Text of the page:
2002 Mindanao earthquake
|Date||March 6, 2002|
|Origin time||05:16 PST|
|Max. intensity||PEIS – VIII
The 2002 Mindanao earthquake struck the Philippines at 05:16 Philippine Standard Time on March 6 (21:16 Coordinated Universal Time on March 5). The sixth most powerful earthquake of the year, it registered a magnitude of 7.5 and was a megathrust earthquake. It originated near the Cotabato Trench, a zone of deformation situated between the Philippine Sea Plate and the Sunda Plate. The entire country is characterized by a high level of volcanic and seismic activity. The earthquake was responsible for 15 deaths and roughly 100 injuries. Up to 800 buildings were damaged as a result, many from a flood generated by landslides and falling debris. A tsunami followed the earthquake.
The epicenter of the earthquake was located near the Cotobato Trench; the magnitude of this megathrust earthquake was 7.5, the sixth strongest of the year. It occurred in a zone of geologic deformation along the Sunda and Philippine Sea Plates, which converge at a rate of 6 centimeters (2 in) each year. The Philippines sits on several microplates between two convergent plates, the Philippine Plate and the Eurasian Plate. Tectonic activity in the country includes both earthquakes and volcanic eruptions. Because of subduction of the Eurasian Plate to the west, volcanic activity occurs along the Manila Trench and the Sulu Trench, often of powerful caliber. 13 percent of recorded eruptions in the Philippines have been deadly, as the country is responsible for the world's most deaths in volcanic eruptions. Seismicity as well has been powerful: in the last 50 years, more than half of the country's major earthquakes have reached magnitude 7.0 or greater. The earliest known major shock was in 1976, killing some 8,000 people. The Mindanao event was the fourth of seven major events since 1975.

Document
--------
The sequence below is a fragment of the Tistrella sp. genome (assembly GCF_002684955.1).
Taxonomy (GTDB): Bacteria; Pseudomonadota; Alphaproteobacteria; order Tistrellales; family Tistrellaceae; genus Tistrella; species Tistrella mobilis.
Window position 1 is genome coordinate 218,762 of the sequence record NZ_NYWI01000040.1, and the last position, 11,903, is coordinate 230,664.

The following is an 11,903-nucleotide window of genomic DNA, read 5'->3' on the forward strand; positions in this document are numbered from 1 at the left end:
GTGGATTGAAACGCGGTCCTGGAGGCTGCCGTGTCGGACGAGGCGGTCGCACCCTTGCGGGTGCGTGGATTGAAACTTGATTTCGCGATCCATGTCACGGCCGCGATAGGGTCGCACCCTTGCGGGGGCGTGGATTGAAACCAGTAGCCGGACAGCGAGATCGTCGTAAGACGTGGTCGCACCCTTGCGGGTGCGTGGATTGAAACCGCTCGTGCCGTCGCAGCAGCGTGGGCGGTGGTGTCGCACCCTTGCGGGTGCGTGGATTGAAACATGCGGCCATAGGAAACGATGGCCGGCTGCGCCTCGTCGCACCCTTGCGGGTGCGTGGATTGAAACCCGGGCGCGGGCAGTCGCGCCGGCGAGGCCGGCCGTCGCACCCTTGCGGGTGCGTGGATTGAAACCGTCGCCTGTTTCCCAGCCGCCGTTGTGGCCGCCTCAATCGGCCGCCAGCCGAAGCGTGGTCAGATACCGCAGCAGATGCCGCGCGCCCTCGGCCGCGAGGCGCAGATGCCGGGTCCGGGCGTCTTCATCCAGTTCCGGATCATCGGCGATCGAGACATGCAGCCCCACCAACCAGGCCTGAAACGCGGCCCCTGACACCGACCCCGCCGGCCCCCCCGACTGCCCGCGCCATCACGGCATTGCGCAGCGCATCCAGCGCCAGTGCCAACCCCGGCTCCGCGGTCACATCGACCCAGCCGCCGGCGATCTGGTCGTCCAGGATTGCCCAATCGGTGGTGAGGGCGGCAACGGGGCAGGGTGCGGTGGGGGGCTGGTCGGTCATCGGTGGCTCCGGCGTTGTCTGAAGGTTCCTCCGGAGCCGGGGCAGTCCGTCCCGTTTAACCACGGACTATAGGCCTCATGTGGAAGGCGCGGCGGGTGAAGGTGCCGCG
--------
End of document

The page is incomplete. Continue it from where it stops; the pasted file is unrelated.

Damage and casualties
Killing 15 and injuring roughly 100, the earthquake damaged as many as 800 buildings throughout the southern and central parts of Mindanao. It spawned landslides in South Cotabato Province which flowed through the crater lake on Mount Parker, creating a widespread flood. These large flows of water surged past homes - sweeping them away - and enveloped at least 9 districts of the Province. It also created local tsunamis reaching a maximum height of 3 meters (10 ft) at Kiamba, Maitum and Palimbang. The earthquake was powerful enough to knock over concrete walls and fences. Sending debris raining down on people, the earthquake rocked homes and sent objects flying off of shelves. The earthquake was responsible for the destruction of a major road.
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